The thing that struck me in talking to Jackson Browne, as the 40 minutes I'd been promised passed the 90 minute mark, was how much he cares; not just about the state of the world we live in, but the details of the songs he writes and the records he makes. Browne recently released his 14th studio album, Standing on the Breach, and it's on par with any of the classics in his canon. Backed by the band he's had for over a decade, and recorded at Browne's own Groove Masters studio, the album mixes the political with his gift for melody and intimate, yet universal, truths about loving, losing, as well as struggling in and with the world. I caught up with Browne as he wrapped up a series of summer shows before heading back out on the road in support of Standing on the Breach.
I know that you took production credits very early on in your career. How did you know that that was so important?
I wasn't conscious of that when I started making records. I guess the first sessions I ever attended were ones where they were recording my songs. At the very first one, they were trying to cut three songs in three hours. I could see that these guys were an incredible team. At one point I was trying to tell the drummer to adjust something that he was playing. Don Randi, the piano player, said, "Come over here, kid. Come sit down next to me." There was a way that people in the studios did these arrangements. I realized that any one guy could make the thing really come alive. The next session I went to, Jim Keltner was the drummer. I got to meet and know some of these people, and I realized that they all have their singular gifts. It was like being in a candy store. "Who should we get to play on this? Ooh, let's get this guy." Those early records were made that way. I had the good fortune of getting to make my first record with Russ Kunkel and Leland Sklar. I later got them to be my band for Running on Empty. I'd been calling them for sessions for individual songs. There were a bunch of players around, and I wanted to try them all.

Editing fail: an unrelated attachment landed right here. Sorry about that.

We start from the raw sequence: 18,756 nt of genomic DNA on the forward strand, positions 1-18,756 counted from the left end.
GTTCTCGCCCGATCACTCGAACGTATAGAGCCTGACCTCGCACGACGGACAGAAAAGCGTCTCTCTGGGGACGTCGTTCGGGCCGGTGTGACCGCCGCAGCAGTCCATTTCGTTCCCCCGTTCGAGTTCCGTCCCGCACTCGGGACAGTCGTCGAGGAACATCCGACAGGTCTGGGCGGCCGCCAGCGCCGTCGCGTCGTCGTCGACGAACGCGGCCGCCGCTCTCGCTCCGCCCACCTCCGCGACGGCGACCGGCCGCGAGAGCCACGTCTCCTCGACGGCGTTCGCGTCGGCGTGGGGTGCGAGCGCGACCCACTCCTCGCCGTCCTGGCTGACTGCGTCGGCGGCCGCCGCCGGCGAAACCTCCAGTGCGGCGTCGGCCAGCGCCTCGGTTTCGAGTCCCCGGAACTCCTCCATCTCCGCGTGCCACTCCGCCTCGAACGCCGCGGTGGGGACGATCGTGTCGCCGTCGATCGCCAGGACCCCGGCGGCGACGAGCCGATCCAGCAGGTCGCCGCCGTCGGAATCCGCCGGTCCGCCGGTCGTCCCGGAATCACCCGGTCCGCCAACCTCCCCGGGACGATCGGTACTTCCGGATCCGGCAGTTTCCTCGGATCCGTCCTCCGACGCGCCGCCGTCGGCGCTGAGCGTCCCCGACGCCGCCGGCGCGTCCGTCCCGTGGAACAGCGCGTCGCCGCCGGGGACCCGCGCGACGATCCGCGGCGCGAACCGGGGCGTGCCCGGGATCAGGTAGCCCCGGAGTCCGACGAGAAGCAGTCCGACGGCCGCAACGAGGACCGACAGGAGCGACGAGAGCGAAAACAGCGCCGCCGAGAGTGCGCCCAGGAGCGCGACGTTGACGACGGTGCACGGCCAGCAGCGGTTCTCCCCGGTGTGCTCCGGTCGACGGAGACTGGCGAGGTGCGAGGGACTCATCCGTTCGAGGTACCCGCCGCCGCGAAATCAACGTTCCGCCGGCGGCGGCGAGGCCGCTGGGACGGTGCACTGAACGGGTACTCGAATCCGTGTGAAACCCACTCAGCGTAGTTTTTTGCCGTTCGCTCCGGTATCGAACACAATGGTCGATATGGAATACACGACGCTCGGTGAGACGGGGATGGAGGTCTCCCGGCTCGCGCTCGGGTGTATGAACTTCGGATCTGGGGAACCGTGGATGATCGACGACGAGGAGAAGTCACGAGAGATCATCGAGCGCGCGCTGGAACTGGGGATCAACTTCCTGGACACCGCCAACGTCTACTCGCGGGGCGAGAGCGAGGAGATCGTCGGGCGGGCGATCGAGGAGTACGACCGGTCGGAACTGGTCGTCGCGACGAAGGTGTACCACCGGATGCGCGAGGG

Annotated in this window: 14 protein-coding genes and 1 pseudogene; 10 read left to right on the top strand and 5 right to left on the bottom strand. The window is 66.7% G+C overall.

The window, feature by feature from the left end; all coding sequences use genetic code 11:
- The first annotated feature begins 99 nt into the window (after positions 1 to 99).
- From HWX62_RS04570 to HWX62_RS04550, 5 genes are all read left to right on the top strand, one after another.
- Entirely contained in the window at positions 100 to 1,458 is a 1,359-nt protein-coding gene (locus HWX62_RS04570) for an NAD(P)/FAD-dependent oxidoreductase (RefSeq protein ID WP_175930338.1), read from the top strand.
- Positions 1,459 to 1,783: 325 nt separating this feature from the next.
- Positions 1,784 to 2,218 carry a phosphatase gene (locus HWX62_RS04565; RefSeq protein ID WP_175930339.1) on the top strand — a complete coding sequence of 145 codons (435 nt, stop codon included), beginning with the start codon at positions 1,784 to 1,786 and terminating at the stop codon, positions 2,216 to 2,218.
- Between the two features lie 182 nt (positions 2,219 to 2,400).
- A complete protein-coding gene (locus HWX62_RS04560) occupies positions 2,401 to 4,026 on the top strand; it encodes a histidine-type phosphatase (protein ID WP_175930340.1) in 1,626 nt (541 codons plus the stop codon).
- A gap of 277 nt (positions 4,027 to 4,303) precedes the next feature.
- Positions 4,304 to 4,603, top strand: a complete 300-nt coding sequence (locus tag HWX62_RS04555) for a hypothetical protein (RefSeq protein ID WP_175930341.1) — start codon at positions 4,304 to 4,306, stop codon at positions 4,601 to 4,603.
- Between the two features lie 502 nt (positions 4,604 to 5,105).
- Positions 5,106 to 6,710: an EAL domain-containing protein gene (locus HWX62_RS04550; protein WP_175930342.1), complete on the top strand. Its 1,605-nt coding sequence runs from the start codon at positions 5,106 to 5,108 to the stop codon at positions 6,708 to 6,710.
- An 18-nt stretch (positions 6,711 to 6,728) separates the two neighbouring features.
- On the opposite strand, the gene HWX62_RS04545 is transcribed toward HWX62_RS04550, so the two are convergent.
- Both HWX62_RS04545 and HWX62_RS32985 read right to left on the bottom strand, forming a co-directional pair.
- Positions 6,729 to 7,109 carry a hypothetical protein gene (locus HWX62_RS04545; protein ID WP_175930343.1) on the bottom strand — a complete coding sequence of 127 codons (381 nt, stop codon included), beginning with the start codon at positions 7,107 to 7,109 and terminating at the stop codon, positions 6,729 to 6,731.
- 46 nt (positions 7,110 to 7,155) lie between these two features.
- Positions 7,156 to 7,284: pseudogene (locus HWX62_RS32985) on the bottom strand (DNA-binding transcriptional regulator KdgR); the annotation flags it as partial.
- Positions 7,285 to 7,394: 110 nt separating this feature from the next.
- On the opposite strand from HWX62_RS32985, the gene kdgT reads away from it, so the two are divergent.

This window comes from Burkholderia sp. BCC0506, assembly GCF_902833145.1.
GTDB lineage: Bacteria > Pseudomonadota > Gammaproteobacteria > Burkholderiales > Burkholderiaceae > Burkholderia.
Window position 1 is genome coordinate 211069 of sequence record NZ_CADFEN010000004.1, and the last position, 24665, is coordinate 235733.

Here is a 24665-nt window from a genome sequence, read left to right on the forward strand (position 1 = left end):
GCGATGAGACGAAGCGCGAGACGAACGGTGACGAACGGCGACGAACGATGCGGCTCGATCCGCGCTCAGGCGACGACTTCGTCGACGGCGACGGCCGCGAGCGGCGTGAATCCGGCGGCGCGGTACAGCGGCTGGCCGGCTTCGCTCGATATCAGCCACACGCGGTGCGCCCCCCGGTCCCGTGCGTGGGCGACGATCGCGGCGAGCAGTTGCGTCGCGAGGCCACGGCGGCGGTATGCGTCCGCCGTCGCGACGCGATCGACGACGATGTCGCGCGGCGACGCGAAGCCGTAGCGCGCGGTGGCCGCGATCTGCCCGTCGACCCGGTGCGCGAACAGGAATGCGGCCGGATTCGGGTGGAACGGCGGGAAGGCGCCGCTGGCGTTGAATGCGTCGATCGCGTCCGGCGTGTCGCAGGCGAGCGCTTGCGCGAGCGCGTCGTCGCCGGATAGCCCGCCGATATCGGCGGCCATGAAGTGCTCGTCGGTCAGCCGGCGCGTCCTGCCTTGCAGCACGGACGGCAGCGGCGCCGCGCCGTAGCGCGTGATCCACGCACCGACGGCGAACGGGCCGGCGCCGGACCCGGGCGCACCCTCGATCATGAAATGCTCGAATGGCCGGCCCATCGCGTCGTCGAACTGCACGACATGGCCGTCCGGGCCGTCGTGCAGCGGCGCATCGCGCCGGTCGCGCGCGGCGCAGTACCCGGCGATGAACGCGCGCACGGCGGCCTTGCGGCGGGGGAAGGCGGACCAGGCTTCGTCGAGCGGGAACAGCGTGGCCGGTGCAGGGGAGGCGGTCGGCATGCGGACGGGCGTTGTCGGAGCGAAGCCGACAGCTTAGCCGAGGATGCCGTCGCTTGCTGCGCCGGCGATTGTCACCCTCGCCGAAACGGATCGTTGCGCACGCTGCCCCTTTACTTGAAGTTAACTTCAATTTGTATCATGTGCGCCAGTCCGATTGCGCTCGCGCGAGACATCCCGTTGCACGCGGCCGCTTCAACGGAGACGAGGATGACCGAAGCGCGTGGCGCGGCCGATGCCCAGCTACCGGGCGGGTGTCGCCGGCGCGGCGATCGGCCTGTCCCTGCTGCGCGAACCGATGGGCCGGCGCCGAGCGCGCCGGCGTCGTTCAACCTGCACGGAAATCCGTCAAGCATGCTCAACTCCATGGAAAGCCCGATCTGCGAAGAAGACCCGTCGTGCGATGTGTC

These are the people you would want to play with; not just because they're great players, but because you'd also want to be around them.
Yeah, I know. It's true! When I was young, when Keltner was playing on one of my songs that Johnny Rivers was recording, he was like, "You wrote this song? No kidding? It's cool!" He was very friendly. Jim's always been that way. Not just to me. I've seen him do it with lots of other people. He's a special player. He's like Yoda in the studio. You can't get him to do anything twice. You could try, but it wouldn't work. It wouldn't happen. I felt really lucky to play with him. I began to feel extremely fortunate when I started putting together a "best of" a few years back and looked at the credits. It's like a pantheon of the best players.
From your first record [Jackson Browne] you were essentially saying, "Let's do it again," or "I didn't like that," to these amazing players. You're essentially telling Jim Keltner, "This is what I want." Was that intimidating?
No, because he's such a great presence. The first session I did with Jim Keltner was for the song "These Days." He had taught drums in the same music store that David Lindley taught banjo at in Pasadena. They were old friends. David Lindley had not only played on that second album [For Everyman], but we'd already been on the road for a year together. I decided not to bring a band out on that tour, because everybody I tried was not really up to the level of David. We went out, the two of us. When it came time to make a record, we knew we had to add something complementary to what we were already doing. That's my way into songs and producing, knowing that, under certain conditions, things can happen when you get the right people together. David played lap steel on "These Days." The original track sounds like an organ. He's playing these pads on lap steel. For the solo, we first mic'd the neck of the lap steel and put him in an iso booth away from the amp. I thought I'd be getting more of the acoustic sound. It was a National lap steel, so there wasn't much going on, but you ended up hearing a lot of extra sound. He only did one pass, but it was incredibly solid, and at the end it was a very triumphant moment. Then I knew what I wanted, but very often you don't know what you want. But really, my becoming a producer had more to do with me not wanting to produce. I wanted to find it...